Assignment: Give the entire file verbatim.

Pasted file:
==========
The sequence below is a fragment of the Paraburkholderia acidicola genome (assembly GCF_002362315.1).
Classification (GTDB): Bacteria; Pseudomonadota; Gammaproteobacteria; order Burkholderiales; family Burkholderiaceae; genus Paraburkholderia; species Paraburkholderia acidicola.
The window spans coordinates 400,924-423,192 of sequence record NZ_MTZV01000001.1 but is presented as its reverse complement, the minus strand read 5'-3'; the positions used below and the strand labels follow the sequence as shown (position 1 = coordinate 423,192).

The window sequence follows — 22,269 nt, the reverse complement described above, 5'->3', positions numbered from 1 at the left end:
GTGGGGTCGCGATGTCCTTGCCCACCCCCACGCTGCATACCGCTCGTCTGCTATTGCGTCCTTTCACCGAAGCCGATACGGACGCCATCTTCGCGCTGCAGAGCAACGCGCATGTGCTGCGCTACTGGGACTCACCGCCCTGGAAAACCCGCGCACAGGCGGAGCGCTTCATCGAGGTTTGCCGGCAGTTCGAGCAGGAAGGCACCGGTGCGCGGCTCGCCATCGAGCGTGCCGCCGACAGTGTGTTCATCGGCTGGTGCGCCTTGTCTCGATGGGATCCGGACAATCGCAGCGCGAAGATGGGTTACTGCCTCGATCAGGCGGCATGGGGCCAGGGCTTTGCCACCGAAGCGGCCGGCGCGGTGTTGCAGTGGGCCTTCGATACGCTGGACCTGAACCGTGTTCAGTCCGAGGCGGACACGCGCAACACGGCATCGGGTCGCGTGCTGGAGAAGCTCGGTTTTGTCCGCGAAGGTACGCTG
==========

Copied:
The sequence below is a fragment of the Paraburkholderia acidicola genome (assembly GCF_002362315.1).
Classification (GTDB): Bacteria; Pseudomonadota; Gammaproteobacteria; order Burkholderiales; family Burkholderiaceae; genus Paraburkholderia; species Paraburkholderia acidicola.
The window spans coordinates 400,924-423,192 of sequence record NZ_MTZV01000001.1 but is presented as its reverse complement, the minus strand read 5'-3'; the positions used below and the strand labels follow the sequence as shown (position 1 = coordinate 423,192).

The window sequence follows — 22,269 nt, the reverse complement described above, 5'->3', positions numbered from 1 at the left end:
GTGGGGTCGCGATGTCCTTGCCCACCCCCACGCTGCATACCGCTCGTCTGCTATTGCGTCCTTTCACCGAAGCCGATACGGACGCCATCTTCGCGCTGCAGAGCAACGCGCATGTGCTGCGCTACTGGGACTCACCGCCCTGGAAAACCCGCGCACAGGCGGAGCGCTTCATCGAGGTTTGCCGGCAGTTCGAGCAGGAAGGCACCGGTGCGCGGCTCGCCATCGAGCGTGCCGCCGACAGTGTGTTCATCGGCTGGTGCGCCTTGTCTCGATGGGATCCGGACAATCGCAGCGCGAAGATGGGTTACTGCCTCGATCAGGCGGCATGGGGCCAGGGCTTTGCCACCGAAGCGGCCGGCGCGGTGTTGCAGTGGGCCTTCGATACGCTGGACCTGAACCGTGTTCAGTCCGAGGCGGACACGCGCAACACGGCATCGGGTCGCGTGCTGGAGAAGCTCGGTTTTGTCCGCGAAGGTACGCTG